Top Trends in Digital Behavioral Health Investment

Despite the pandemic, digital behavioral health had its best year ever in terms of venture funding in 2020, when companies in the space brought in a combined $2.4 billion dollars. 

That figure comes from Rock Health, a venture fund that invests in digital health companies. The company recently explored the digital behavioral health market’s key trends, which include heightened investor activity in later-stage deals; growing interest in both general and specialized providers; a rise in strategic consolidations; and more opportunities in the substance use disorder (SUD) and developmental disorder arenas.

Heightened interest in late-stage deals

While Seed and Series A financing rounds typically account for a higher proportion of digital behavioral health investments, later-stage deals have been getting bigger, according to Rock Health.


In fact, the company reported that the average size of a later-stage investment — Series B and on — has nearly tripled in the past five years or so, growing from $23.7 million in 2016 to $64.2 million in 2020. 

Plus, all seven of 2020’s mega-deals in digital behavioral health were later-stage investments.

“The increase in average deal size for later-stage digital behavioral health companies signals that investors believe there is large public market awareness and willingness to invest in these companies,” Rock Health CEO and Managing Director Bill Evans said in the article detailing the trends. “Investors want to heavily capitalize on this and scale these companies quickly to be on the leading edge of this wave.”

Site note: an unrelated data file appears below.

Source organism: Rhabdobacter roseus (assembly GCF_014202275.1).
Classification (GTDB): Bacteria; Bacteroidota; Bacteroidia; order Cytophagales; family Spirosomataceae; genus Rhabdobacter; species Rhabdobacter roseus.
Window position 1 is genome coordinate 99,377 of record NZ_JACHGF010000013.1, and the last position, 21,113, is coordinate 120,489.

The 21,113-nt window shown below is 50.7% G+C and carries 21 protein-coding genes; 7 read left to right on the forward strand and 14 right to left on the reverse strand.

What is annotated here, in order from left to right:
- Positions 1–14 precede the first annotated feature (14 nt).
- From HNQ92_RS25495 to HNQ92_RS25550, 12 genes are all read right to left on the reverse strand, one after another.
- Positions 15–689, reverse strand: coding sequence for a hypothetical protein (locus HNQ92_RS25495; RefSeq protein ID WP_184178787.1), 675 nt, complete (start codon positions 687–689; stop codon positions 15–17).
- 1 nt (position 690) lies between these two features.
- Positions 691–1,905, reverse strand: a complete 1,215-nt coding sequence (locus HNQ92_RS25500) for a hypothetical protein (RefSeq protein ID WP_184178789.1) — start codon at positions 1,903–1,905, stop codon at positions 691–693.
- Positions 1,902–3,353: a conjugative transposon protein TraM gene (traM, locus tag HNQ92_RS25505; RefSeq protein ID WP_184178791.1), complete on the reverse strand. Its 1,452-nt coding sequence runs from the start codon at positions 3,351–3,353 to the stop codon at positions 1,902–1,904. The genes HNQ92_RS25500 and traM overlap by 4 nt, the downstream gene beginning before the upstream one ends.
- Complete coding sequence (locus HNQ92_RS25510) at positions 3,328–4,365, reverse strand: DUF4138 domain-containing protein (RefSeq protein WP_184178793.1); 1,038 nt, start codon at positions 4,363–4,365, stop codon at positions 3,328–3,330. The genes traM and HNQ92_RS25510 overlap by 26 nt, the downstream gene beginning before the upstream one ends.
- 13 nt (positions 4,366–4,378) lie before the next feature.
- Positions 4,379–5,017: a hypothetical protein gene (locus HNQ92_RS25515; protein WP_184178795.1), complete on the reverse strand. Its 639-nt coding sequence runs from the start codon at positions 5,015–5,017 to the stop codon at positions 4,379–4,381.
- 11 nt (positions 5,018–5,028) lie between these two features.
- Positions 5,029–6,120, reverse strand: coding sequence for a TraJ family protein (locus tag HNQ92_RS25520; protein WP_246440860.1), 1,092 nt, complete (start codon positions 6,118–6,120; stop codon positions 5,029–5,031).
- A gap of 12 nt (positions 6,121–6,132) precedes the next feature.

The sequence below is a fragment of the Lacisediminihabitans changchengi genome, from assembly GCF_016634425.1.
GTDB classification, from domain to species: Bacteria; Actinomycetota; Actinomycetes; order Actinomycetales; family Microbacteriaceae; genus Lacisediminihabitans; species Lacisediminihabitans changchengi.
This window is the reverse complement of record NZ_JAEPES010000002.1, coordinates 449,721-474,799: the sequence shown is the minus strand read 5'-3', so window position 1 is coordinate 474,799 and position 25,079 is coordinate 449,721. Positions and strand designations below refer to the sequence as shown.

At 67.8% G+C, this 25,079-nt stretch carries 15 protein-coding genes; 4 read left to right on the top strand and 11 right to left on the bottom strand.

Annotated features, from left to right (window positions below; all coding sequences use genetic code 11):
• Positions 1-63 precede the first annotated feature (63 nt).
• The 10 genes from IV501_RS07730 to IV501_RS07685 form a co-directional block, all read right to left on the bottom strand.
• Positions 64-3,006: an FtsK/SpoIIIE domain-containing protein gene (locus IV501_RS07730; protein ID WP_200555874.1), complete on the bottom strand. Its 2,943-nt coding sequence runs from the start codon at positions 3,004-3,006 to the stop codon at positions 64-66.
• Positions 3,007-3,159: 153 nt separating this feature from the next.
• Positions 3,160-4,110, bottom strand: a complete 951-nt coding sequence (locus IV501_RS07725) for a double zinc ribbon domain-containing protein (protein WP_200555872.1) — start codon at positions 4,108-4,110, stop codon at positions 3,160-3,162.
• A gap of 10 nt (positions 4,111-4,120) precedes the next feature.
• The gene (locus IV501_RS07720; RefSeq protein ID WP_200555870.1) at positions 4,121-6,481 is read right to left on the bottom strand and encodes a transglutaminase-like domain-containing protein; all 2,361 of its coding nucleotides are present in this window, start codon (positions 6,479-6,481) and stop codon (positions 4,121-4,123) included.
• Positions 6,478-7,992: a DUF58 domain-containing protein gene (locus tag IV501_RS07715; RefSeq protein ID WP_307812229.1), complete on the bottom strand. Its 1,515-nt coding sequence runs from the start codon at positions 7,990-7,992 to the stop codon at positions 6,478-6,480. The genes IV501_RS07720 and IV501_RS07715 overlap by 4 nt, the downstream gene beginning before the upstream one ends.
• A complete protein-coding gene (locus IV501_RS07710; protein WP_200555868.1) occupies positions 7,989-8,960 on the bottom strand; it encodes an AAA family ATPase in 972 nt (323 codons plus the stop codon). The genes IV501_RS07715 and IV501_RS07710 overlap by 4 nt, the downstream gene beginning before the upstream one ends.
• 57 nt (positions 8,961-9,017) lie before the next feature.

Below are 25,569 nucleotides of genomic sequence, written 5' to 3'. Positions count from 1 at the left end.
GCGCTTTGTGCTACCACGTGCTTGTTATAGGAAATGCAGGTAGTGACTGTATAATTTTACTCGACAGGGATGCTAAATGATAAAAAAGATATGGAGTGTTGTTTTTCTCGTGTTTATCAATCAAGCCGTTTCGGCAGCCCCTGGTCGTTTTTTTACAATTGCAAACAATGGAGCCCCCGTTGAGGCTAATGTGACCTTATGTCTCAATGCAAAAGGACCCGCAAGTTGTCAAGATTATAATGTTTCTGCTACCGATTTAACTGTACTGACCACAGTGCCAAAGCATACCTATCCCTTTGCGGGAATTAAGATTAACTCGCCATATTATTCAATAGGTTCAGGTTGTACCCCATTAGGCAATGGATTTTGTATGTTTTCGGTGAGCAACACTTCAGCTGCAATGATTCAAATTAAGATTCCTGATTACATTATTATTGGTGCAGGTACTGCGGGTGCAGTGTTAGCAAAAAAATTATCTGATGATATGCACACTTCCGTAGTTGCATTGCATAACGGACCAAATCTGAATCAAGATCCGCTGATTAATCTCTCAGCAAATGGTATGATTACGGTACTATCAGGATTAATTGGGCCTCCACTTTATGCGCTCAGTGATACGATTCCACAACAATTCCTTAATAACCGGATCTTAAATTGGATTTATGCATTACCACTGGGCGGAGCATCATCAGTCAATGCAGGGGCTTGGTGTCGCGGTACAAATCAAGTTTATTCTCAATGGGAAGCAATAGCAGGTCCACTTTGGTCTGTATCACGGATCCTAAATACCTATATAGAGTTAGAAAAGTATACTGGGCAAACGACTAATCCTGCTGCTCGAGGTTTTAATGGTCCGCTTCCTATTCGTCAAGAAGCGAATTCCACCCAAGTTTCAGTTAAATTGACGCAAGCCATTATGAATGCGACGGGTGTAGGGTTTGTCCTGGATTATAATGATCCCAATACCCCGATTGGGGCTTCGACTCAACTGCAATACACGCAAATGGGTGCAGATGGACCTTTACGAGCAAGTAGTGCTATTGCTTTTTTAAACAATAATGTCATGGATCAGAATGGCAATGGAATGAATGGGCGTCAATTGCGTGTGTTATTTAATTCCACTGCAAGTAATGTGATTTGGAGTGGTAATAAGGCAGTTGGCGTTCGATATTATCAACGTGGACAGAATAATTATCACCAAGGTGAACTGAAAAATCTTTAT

Room for generalist, specialist models

Both generalist and specialist digital behavioral health models have been bringing in money as of late, according to Rock Health.

Generalist examples include companies that have a larger portfolio of offerings and address both behavioral and non-behavioral issues. Examples include companies like Calm, Headspace and Pear Therapeutics. Meanwhile, specialists are all behavioral-focused and include companies like Lyra Health, Ginger and Modern Health. 

Because demand for behavioral health services is so high, both groups are seeing plenty of funding. In 2020, generalist companies raised $1.6 billion, while specialist companies raised $804.3 million. 

Rise in strategic consolidations

More and more companies are consolidating to expand their clinical and digital capabilities.

Only seven digital behavioral health companies have gone public or started the process to go public. Those include Teladoc, Livongo, Amwell, SOC Telemed, Hims & Hers and Talkspace. Instead, exit by acquisition is a much more common path for companies in this realm, Rock Health observed. 

More opportunity in SUD, IDD

Finally, given the relatively small flow of investment into digital SUD and IDD companies, Rock Health believes there’s ample opportunity for entrepreneurs and investors to disrupt the space. 

You can read Rock Health’s full analysis here.

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